For one thing, the Safety Clone does not copy your user files. It links to them, on the original volume. As such, it's not a backup at all -- it's more of a checkpoint of your system.
I really don't think you should be doing this... you should partition if you're going to attempt more advanced things like the Safety Clone.


I guess I misunderstood what "any changes made to these files [User files] will automatically be reflected on the other, ensuring you can recover..." means. What happens now then if I use the Backup- User files but choose only different or Smart update? Since the user files I guess have not been copied yet...

I may do the partition thing next, but I'm just trying to make a protected backup before I risk a partition...

dnanian
06-18-2005, 12:28 AM
Understood, but I'm suggesting partitioning the external drive, not the internal. Backing up something onto the external and then partitioning it won't really protect you, since the external is what would need to be protected.

jefferis
06-19-2005, 08:16 AM
Understood, but I'm suggesting partitioning the external drive, not the internal. Backing up something onto the external and then partitioning it won't really protect you, since the external is what would need to be protected.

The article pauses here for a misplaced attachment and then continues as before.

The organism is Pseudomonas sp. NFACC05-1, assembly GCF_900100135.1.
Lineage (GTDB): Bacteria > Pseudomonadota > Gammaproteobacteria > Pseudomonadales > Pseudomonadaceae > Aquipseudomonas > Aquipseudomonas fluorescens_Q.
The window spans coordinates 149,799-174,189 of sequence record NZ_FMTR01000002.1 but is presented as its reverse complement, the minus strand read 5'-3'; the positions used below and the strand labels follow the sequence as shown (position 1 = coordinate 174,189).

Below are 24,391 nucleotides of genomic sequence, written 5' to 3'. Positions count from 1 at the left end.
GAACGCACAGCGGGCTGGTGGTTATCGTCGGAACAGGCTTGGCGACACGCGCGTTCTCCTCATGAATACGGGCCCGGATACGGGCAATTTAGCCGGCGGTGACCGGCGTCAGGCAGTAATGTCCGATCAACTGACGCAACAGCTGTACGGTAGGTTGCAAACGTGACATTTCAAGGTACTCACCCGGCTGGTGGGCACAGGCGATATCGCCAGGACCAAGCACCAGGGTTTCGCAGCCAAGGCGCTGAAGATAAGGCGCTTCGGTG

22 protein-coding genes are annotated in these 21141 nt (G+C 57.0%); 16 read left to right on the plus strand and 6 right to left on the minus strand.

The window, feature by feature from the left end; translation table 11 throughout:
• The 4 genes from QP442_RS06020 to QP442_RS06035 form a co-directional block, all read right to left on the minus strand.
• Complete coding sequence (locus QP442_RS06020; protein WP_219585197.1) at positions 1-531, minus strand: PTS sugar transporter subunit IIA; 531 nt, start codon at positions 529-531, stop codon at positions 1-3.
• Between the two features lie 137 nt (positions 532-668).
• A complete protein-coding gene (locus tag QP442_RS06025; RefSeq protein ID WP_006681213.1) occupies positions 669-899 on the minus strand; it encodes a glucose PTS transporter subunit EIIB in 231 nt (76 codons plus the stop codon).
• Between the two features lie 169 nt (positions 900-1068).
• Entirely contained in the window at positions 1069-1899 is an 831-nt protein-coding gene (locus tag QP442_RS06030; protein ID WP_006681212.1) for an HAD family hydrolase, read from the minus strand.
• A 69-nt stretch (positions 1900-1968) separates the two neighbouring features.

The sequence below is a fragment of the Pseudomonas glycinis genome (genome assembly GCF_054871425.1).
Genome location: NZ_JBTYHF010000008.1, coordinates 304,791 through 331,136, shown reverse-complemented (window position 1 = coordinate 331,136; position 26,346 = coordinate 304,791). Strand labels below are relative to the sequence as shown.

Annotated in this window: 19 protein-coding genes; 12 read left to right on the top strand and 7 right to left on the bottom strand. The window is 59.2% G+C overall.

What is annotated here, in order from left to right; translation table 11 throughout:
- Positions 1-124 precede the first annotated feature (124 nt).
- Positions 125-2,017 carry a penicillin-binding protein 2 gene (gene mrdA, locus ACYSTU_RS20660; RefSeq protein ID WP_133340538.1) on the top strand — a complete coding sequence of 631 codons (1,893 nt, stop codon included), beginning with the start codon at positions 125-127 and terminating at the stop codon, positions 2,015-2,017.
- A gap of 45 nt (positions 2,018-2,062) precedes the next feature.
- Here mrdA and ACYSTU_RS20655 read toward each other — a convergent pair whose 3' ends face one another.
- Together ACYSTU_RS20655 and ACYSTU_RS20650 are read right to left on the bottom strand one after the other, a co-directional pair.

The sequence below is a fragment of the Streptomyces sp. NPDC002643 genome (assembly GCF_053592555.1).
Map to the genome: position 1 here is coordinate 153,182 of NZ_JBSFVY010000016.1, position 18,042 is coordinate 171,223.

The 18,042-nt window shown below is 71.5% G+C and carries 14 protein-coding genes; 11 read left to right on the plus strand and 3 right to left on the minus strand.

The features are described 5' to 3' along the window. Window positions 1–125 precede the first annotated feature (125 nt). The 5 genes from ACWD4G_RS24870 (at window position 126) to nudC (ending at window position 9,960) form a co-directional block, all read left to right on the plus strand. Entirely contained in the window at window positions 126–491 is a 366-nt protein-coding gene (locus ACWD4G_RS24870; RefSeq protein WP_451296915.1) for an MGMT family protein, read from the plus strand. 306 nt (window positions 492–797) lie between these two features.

I don't think I made myself clear. I am going to backup the external to a third drive used only for backup. If I partition the 1st backup, I'm going to be given some choices. I have used Carbon Copy cloner in the past, but i was getting disk corruptions [apparently related to Spotlight, but not sure], so I bought SuperDuper as a currently updated program. I wanted a secure backup which is bootable and an exact clone of the system and user files. I am migrating from an old FW 400 to a FW800 as my main backup external, and both disks are 160 gig, which are bigger than the internal 60 gig boot drive. So, to make a long story long :-), I was trying to drag files back and forth/backup to reformat the old external 400 without losing files in the process. I now have more active and needed files on the 800 than are on my internal drive, and I have backed this drive up to the 400.

The problem is I now have no backup of my Tiger system on my boot drive, which I want to clone to a secure backup before I attempt the partitioning. {my external drives have 10.3.9 on them from the older CCC clone operation}.

I think I misunderstood the literature when I got SuperDuper. Since the backup all files thing doesn't actually clone the user files by places them in third location ??? to keep them simultaneously updated on both drives??? I'm wondering if I actually am making a clone at all...